Friday, November 24, 2017
Dave Carlock - A Day In The Life
NO SUCH THING AS A 'SELLOUT'
Originally Posted: 03-22-2013 7:26 PM
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On a friend’s Facebook wall the question was posed: what does it mean for a musical artist to “sell out”? “Sell out” has been a term of heavy indignance for as long as I can remember and I’ve always thought it was little more than a jealous spear thrown at successful artists by people who hadn’t made it happen for one reason or another.

The call for commentary inspired a few funny remarks from various people, a few thoughtful ones, and I finally offered up “there is no such thing as a sell out.” This seemed to spark a challenge in someone I’ll call ‘Mr. SuperIndie’ who disagreed, replying: “if there’s no such thing as a sell out there’s no such thing as integrity.” In the Old West, this would be the moment that all the bar customers would quickly settle their tabs and scuffle out the swinging front doors.

Another poster could smell the rank self-holiness in Mr. SuperIndie’s comment and asked him what he did in his spare time, which prompted a quick response listing his accomplishments as a PROFESSIONAL touring musician, family man, and small business owner in addition to volunteering 10 hours a week at a “non-commercial” radio station.

I, for one, am tired of this snooty indie artist judgment. This is the lunacy hipster jokes are made of. No one has the right to judge why another artist makes the decisions they do. Just because someone has a family or doesn't, volunteers or doesn't, or is a professional musician or isn't, doesn't make their own career decisions more or less correct or their experiences more or less valid. One person's “musical integrity” is another person's folly, clearly, as Mr. SuperIndie’s continuing comments quickly outed himself as a stereotype no less cartoony than his own view of Justin Beiber.

Art and money collide and influence each other all the time. Everyone from Mozart to the Beatles created simply because they needed to pay their way at times and if even one person's estimation of the world's greatest unknown artist were to die without an audience because someone like Mr. SuperIndie imposed their concept of “musical integrity” on that artist's prosperity, I'd say what a waste. Artists limit themselves in the end and all they need to hear from the world is "we hear you" or "we see you". Anything else is irrelevant, even praise, but at least praise is encouraging.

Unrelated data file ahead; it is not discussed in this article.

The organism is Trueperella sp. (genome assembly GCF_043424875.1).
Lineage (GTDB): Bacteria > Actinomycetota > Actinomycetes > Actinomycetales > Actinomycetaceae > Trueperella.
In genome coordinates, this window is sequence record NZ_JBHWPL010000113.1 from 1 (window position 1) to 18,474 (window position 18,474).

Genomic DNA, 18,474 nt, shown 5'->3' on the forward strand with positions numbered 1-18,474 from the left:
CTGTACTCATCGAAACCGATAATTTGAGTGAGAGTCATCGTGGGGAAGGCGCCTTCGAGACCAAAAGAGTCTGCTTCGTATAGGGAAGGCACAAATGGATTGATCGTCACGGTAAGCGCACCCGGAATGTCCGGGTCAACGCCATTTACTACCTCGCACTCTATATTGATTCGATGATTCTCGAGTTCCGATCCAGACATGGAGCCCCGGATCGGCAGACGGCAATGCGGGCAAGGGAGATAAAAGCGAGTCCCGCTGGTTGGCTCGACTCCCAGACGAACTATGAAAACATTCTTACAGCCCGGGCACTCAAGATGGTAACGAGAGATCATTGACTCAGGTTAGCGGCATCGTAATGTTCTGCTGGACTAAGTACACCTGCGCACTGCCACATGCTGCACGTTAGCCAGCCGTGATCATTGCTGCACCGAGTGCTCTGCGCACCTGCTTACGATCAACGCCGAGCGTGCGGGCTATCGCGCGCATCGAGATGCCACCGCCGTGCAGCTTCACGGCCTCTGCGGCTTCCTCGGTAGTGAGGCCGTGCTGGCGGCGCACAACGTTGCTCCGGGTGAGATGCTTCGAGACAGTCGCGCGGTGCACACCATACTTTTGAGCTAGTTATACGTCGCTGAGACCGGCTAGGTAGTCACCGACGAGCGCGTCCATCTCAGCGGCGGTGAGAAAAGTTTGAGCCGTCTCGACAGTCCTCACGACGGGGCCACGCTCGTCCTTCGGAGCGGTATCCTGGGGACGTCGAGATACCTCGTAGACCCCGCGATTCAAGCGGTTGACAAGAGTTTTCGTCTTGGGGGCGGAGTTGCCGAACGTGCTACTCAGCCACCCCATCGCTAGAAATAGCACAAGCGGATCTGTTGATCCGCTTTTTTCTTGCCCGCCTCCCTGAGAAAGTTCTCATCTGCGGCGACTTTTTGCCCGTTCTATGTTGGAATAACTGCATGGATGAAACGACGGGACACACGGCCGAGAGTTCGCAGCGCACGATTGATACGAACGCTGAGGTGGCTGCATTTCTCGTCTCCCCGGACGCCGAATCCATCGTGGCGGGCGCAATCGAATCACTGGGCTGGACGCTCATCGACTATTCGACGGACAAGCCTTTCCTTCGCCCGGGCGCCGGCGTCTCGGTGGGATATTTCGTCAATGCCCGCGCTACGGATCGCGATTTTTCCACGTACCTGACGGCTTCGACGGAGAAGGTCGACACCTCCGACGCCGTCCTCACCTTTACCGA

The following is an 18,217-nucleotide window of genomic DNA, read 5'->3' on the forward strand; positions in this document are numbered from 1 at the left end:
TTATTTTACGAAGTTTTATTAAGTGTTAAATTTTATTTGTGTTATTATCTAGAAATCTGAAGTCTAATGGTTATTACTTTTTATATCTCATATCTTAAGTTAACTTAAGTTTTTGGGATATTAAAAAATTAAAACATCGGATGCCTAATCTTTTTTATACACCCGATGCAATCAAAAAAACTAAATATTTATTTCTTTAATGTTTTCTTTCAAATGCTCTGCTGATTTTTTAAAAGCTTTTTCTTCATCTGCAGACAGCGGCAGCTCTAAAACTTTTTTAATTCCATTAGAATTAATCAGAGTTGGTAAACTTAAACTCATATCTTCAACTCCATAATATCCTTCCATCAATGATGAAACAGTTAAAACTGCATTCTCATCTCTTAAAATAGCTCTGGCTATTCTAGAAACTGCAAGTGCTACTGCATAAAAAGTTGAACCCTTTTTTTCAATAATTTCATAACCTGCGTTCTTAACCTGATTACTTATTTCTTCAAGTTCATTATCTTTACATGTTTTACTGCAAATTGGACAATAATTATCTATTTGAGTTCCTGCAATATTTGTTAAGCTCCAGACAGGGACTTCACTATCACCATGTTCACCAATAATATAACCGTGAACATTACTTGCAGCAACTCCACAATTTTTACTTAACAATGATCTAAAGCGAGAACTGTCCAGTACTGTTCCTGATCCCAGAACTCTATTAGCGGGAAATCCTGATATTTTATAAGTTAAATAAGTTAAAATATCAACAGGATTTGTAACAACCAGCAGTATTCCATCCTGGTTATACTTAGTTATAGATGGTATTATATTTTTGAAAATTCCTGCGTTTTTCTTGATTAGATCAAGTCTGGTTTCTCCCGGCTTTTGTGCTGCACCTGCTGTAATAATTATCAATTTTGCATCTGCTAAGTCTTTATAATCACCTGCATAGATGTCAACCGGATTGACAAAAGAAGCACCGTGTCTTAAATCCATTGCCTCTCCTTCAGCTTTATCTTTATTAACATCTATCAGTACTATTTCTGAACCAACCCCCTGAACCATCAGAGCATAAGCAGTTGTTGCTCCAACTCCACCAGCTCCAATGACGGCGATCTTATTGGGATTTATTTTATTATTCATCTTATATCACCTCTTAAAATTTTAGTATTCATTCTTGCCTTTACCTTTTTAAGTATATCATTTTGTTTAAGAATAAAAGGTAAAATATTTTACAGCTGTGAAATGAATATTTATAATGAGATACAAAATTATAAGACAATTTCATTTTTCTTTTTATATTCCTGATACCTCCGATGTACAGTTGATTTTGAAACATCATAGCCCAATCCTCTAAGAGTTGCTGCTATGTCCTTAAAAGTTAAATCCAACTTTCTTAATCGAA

Throughout his posts, Mr. SuperIndie crowed that anyone who thought Justin Beiber was as valid as someone like Alex Chilton had no sense of critical discernment. It blows my mind when critic-musicians like Mr. SuperIndie believe that their experience as a musician or even a listener is any more relevant from a point of value than successful artists like Justin Bieber or his fans.

Mr. SuperIndie’s personal concept of "artistic integrity" means nothing when he can't figure out a way to connect with large numbers of people. And if I’m forced to view things through his "who's better or best" nonsense game in regard to the only thing that really matters—connection—the artist who connects with 500 loses miserably to the person who connects with 10 million. Those millions of Bieber fans crying tears of joy and happy emotional release in stadiums of people have a shared communion of love and appreciation for those silly love songs and dance moves while bitter "critics" like Mr. SuperIndie cry about how no one knows what good music is.

What is good music? Good music connects. A supposedly “superficial” connection to millions still trumps a supposedly “deeper” connection to 50 people at a shot in clubs, no matter how much or little either opposite experience is monetized. Why in the world does anyone feel a need to put down another person’s experience loving as certain kind of music?

And in his final act of folly, Mr. SuperIndie’s choice to invoke the name of his hero, Alex Chilton, was the bullet that ended up shooting through his foot and into the saloon floor as he actually proved my point. Alex Chilton’s first hit was in fact, groomed by a nefarious and infernal team of—gasp!—a songwriter, a producer, an A&R rep, & additional session musicians and arrangers, the very same "sellout-crafting-record making process" Mr. SuperIndie disdained. And that success was the only reason Alex Chilton was around later to inspire the indie scene at all.

Could it be that the indie saint Alex Chilton was also their devil incarnate—a 16 year-old teen sensation? Yes, he was put on the map in 1967 with a number one international hit called "The Letter" with his band, The Box Tops. So with a horror similar in scope only to the discovery that Darth Vader was Luke’s father, I informed Mr. SuperIndie that ALEX CHILTON IS JUSTIN BEIBER!

There is no such thing as a sellout in today’s music business. Music either connects or it doesn't. If it does connects, the artist has a chance at a continuing, maybe even prospering career. If it doesn’t, they don’t. And remember this, the best way to connect your music to the masses is working together with teams.

FIND A WAY, MY FRIENDS
Dave Carlock
DAVE CARLOCK -
A DAY IN THE LIFE
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